I never thought I’d have to say this, but I’m pissed off at PBS.
I was watching this great show last night about how Edison invented the first practical electric light bulb and brought electricity to the people, called Great Projects: The Building of America – Electric Nation, and they did a fine job of presenting Edison’s achievments, but they never mentioned Nikola Tesla! I mean, I learned all about the Samuel Insull scandal (kinda like the first Enron) – he was the guy that brought cheap, clean GE power to Chicago. They went into great detail about his trial for mail fraud after selling Edison General Electric stock certificates by mail, causing thousands to lose their life savings in the Black Friday stock market crash. They mentioned that DC wasn’t practical because it couldn’t be transmitted over long distances, and that AC was the answer. Then they flashed a nameplate from a GE generator that said “Alternating Current” on it, and went on to detail the Tennessee Valley Authority, and still never even mentioned Tesla.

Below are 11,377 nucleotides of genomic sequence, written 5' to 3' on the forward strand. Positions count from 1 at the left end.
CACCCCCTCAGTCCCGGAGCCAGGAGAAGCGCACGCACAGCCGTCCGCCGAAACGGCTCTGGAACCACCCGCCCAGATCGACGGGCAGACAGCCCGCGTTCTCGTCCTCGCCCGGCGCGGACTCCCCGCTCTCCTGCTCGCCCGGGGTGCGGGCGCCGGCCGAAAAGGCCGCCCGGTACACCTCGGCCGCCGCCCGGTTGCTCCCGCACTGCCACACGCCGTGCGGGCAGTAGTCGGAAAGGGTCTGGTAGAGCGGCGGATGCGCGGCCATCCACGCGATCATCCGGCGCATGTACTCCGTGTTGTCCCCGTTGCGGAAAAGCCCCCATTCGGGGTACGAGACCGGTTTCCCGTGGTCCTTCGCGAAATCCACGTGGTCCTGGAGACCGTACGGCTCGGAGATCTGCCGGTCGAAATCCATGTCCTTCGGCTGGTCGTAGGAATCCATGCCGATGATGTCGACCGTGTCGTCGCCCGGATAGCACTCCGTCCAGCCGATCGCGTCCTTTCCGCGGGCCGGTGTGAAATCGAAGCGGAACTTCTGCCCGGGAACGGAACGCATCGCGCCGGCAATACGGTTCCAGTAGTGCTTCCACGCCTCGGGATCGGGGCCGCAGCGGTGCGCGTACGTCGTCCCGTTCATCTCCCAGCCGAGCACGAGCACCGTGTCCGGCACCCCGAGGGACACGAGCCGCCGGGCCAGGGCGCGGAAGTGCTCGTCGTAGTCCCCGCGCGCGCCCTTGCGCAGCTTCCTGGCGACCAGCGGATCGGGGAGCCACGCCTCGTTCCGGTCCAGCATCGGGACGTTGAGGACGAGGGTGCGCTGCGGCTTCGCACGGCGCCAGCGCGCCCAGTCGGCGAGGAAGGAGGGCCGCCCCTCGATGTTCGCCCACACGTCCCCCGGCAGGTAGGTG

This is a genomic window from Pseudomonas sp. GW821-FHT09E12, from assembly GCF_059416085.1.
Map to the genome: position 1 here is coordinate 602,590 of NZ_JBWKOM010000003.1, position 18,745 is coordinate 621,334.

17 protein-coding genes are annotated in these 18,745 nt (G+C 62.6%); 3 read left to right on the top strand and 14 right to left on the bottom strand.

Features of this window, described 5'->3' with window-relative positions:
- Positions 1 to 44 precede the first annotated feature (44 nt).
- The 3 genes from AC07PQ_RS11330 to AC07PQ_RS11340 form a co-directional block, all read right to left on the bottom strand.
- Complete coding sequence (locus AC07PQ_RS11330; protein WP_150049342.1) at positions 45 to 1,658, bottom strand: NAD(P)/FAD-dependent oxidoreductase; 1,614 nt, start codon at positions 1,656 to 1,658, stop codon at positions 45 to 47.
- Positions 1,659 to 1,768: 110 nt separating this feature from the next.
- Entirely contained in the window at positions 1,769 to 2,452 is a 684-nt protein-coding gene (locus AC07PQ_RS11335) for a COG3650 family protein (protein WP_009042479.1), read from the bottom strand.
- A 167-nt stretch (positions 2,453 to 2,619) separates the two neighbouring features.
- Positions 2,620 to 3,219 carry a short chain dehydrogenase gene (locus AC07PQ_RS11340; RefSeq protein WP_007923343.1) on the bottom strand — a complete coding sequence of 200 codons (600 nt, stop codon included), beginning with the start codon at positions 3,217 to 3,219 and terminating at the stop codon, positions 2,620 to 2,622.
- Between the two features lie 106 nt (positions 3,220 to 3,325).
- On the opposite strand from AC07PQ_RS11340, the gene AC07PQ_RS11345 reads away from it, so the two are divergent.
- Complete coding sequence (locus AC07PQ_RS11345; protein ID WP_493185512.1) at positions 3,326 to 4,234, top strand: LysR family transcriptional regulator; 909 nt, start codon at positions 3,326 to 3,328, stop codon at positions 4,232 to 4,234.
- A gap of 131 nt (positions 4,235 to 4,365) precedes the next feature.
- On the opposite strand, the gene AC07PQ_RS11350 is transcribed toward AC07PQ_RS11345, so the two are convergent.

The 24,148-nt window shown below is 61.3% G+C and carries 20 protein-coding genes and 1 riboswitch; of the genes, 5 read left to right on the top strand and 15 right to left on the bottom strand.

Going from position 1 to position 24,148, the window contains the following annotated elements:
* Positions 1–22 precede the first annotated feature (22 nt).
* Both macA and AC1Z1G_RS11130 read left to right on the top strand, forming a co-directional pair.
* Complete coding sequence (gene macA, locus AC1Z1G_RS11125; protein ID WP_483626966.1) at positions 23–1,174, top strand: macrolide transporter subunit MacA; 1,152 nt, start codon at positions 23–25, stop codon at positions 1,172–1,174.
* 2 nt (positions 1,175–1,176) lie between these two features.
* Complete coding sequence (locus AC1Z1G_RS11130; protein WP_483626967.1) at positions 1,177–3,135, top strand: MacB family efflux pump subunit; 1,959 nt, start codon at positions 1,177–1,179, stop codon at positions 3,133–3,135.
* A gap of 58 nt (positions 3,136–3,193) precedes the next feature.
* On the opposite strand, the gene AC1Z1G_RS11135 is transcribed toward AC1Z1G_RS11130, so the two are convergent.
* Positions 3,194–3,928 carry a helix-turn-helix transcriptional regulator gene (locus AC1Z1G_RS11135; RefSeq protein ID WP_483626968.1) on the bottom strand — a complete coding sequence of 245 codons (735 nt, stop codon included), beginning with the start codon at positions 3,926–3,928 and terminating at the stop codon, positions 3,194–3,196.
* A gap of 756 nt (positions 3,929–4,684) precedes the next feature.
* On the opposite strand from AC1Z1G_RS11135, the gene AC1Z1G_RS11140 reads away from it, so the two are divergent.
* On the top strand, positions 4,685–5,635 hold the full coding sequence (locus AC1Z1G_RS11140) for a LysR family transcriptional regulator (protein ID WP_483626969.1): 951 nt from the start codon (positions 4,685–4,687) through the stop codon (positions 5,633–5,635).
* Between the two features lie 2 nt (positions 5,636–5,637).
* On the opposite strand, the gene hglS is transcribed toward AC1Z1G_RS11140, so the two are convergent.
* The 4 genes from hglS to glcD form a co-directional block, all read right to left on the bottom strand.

That’s just not right.
In case you are unfamiliar with who Tesla was and what he did, he was a Serbo-Croatian immigrant who worked for Edison in the late 19th century, then was shafted by Edison and went to work for George Westinghouse. He invented pretty much every aspect of the power generation and distribution system we use to this day, including the polyphase AC generator, the concept of using step-up and step-down transformers to trade voltage for current, and an efficient, brushless AC motor. He was an eccentric weirdo who lived alone in a hotel with a bunch of pigeons, but he was also one of the great genius inventors at the turn of the century. If you want to learn more, here are some handy linky-doodles:
- Tesla at the World’s Fair
- Basic Tesla Bio
- The Battle of the Currents
- Another Bio
- PBS’s Own Show/Site about Tesla
These links are the tips of huge icebergs, and there’s so much more, like Edison inventing the electric chair for prisoner executions to prove that AC current wasn’t safe – if you don’t know about this stuff, please check it out.